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Following the victory of President-elect Joe Biden, Black-led faith group urges activists to prepare to get to work in January, continue fighting for justice and equity

WASHINGTON — Following historic voter mobilization and turnout across the country, the American people elected Joe Biden as the next president of the United States. What has been underscored in the long ballot-count process since Election Night is the importance and power of Black and Brown voters.

Faith in Action played a key role in mobilizing BIPOC communities through its Rise + Vote initiative, a comprehensive voter education, registration, and mobilization campaign to encourage communities often politically redlined to turn out to the polls. As a result, Faith in Action held more than 1.3 million sacred educational conversations across many faith traditions with voters across the country.

Rev. Alvin Herring, executive director of Faith in Action, said: “Voting is a critical part of our work to preserve the civil liberties of historically marginalized communities. But our activism is not and cannot be limited to the ballot box. Now we have to get to work and build a beloved community that is rooted in peace, justice and equity.”

This turnout happened in spite of a global pandemic that fundamentally altered how grassroots leaders organize, moving many integral in-person voter engagement events to virtual only. With the election now behind us, faith leaders and organizers across the networks are urging those energized by the election to continue this work and not become complacent.

“James 2:26 says faith without works is dead; this is at the crux of Faith in Action’s mission. Our faiths traditions are diverse and all compel us to work toward justice, equity, and liberation for all. It is not enough to believe these ideals, we must do all that we can to organize for a better future. And we cannot solely rely on our leaders to achieve this vision. We ourselves must use every tool in our toolbox and continue the fight for civil rights.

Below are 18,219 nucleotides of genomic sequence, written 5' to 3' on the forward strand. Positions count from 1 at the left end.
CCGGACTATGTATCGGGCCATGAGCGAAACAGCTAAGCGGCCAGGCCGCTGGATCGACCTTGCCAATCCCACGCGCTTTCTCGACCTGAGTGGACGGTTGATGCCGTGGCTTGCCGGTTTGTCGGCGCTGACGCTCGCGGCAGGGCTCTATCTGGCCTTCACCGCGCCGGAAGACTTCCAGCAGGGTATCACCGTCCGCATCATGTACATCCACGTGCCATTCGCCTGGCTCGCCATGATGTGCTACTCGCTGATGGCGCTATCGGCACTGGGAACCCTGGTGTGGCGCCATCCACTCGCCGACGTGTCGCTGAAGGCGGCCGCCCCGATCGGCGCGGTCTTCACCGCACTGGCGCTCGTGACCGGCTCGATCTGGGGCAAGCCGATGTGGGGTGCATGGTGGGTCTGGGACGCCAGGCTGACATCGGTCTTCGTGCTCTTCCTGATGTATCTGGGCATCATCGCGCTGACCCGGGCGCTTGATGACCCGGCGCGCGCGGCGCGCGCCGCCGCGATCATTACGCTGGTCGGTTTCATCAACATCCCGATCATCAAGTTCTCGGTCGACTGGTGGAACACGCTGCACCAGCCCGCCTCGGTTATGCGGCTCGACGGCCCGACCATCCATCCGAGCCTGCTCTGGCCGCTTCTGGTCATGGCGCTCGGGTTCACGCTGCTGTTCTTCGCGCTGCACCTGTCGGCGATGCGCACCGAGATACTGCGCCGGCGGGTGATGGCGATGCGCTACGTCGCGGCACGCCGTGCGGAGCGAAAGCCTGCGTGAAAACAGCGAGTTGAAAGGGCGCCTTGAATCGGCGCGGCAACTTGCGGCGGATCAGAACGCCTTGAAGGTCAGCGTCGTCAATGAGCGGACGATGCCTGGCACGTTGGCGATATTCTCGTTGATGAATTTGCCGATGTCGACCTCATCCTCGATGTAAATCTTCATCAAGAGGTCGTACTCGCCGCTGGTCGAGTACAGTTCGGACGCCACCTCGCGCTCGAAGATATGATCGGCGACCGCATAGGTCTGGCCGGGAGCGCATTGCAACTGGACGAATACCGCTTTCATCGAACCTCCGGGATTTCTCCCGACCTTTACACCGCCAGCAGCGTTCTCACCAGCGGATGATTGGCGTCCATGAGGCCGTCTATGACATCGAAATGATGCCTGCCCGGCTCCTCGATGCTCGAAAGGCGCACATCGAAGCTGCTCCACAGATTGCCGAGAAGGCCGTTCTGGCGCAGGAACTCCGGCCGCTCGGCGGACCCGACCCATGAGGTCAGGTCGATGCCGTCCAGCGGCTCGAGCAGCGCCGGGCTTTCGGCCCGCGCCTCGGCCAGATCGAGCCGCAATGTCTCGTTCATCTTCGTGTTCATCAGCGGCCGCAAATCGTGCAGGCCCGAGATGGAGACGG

The election is not an end-point — it is a starting point, a road map for how we can strategize moving forward to achieve racial justice, win compassionate immigration reform, create a criminal justice system rooted in dignity, and remove the far-too-many barriers to voting. Our work did not end on election day. If anything, it started anew the day after,” Herring added.


Faith in Action, formerly known as PICO National Network, is the largest grassroots, faith-based organizing network in the United States. The nonpartisan organization works with 1,000 religious congregations in more than 200 cities and towns through its 46 local and state federations. For more information, visit

Faith in Action is a 501c(3). Faith in Action and its affiliates are non-partisan and are not aligned explicitly or implicitly with any candidate or party. We do not endorse or support candidates for office.



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